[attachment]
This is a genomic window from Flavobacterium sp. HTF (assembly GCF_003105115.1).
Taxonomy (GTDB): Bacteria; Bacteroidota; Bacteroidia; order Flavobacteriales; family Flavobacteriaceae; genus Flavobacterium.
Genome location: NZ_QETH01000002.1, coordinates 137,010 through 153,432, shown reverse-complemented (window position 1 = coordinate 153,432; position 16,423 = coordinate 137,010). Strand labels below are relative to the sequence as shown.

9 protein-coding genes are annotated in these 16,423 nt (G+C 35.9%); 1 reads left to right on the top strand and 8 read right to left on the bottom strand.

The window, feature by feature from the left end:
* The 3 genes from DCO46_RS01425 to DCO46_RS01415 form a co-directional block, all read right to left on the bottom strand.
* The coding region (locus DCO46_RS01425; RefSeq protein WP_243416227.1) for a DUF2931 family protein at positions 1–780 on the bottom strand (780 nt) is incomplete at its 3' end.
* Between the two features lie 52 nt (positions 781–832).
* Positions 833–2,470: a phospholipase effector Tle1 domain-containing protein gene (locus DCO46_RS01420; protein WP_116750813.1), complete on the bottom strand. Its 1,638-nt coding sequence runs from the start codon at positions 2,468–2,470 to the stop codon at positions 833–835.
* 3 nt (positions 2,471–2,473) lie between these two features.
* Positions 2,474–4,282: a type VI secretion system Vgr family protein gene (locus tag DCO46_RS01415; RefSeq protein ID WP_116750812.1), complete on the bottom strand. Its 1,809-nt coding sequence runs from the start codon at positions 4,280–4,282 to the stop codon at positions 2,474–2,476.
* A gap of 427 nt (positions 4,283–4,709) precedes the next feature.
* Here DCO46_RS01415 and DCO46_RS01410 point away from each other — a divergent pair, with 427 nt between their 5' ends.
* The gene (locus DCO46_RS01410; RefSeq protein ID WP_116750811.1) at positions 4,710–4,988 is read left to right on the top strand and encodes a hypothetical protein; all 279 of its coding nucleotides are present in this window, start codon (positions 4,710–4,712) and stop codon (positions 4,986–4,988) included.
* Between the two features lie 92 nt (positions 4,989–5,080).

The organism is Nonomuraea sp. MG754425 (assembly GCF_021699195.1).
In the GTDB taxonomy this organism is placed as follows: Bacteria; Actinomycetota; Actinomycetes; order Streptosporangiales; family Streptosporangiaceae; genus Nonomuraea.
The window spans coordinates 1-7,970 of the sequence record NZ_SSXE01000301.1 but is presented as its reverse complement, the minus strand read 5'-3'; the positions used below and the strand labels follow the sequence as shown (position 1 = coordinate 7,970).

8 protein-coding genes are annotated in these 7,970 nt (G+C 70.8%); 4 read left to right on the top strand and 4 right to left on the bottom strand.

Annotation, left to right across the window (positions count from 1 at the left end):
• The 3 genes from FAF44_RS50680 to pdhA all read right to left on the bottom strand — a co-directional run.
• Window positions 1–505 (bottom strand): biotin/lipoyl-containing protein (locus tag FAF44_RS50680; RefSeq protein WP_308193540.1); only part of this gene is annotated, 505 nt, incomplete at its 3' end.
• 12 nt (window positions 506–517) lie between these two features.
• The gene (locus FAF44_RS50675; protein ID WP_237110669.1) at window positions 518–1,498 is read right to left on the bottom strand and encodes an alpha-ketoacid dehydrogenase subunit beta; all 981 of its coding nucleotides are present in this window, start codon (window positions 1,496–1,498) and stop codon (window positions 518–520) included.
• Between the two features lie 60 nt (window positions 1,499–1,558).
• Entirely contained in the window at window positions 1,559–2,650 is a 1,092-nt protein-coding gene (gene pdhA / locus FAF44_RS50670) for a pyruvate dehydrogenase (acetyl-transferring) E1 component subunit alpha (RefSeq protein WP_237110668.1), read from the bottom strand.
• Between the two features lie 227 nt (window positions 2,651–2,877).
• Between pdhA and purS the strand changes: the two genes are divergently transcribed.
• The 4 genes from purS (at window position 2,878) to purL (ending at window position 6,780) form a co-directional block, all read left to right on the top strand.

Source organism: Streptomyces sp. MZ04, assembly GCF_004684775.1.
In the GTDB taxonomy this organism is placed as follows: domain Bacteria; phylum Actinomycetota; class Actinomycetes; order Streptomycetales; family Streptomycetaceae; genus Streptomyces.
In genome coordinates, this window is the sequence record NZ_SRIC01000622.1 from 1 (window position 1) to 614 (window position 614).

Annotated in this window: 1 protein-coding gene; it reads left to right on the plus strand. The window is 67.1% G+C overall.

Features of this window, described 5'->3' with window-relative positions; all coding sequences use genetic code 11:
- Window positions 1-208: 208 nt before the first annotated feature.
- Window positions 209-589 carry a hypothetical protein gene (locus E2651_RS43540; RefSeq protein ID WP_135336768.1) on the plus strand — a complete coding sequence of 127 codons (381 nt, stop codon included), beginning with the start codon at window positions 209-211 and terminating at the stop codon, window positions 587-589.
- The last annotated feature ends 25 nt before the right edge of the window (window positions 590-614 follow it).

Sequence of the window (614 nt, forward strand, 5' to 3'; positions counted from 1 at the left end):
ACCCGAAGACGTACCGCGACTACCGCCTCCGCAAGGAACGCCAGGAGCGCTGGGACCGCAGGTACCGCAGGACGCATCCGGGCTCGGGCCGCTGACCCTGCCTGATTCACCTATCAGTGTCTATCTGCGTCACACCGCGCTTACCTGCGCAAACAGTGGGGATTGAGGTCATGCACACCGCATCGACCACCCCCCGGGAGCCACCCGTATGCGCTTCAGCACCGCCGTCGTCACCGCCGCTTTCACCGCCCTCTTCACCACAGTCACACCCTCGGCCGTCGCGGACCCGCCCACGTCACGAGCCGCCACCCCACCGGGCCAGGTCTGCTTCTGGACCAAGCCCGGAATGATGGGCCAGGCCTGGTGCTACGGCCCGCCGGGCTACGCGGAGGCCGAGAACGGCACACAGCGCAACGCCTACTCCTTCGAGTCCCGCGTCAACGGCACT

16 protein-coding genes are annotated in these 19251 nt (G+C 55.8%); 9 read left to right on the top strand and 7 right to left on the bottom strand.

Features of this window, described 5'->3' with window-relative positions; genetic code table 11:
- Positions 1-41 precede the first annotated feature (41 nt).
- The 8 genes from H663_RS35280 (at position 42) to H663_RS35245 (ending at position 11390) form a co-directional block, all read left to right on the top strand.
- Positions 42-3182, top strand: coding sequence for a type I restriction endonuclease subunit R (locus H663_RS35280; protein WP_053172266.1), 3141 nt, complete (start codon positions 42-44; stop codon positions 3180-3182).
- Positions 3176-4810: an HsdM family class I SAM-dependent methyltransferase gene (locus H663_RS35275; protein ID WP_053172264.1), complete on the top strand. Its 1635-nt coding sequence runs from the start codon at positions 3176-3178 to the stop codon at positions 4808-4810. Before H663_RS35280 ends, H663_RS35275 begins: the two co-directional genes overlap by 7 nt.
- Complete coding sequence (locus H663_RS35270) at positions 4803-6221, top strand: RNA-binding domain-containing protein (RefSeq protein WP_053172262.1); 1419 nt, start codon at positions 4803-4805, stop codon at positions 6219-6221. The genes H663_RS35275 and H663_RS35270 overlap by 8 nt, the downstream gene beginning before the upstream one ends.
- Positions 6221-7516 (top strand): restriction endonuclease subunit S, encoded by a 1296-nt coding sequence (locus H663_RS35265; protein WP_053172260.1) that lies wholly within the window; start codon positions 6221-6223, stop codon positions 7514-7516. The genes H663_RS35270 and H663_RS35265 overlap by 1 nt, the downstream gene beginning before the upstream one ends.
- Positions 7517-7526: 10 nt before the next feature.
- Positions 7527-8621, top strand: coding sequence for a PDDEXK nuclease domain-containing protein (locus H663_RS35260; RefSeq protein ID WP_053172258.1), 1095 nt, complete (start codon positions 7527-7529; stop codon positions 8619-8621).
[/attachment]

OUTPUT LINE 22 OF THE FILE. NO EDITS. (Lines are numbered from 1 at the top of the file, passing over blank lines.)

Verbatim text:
• Window positions 1–505 (bottom strand): biotin/lipoyl-containing protein (locus tag FAF44_RS50680; RefSeq protein WP_308193540.1); only part of this gene is annotated, 505 nt, incomplete at its 3' end.